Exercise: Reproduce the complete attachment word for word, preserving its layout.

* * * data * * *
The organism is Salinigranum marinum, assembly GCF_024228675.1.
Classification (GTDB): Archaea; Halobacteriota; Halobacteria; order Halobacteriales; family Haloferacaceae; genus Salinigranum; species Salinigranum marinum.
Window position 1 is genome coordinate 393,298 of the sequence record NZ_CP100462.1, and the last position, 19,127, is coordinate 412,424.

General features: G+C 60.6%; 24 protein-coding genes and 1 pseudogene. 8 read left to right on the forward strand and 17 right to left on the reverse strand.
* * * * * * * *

The organism is Salinigranum marinum, assembly GCF_024228675.1.
Classification (GTDB): Archaea; Halobacteriota; Halobacteria; order Halobacteriales; family Haloferacaceae; genus Salinigranum; species Salinigranum marinum.
Window position 1 is genome coordinate 393,298 of the sequence record NZ_CP100462.1, and the last position, 19,127, is coordinate 412,424.

General features: G+C 60.6%; 24 protein-coding genes and 1 pseudogene. 8 read left to right on the forward strand and 17 right to left on the reverse strand.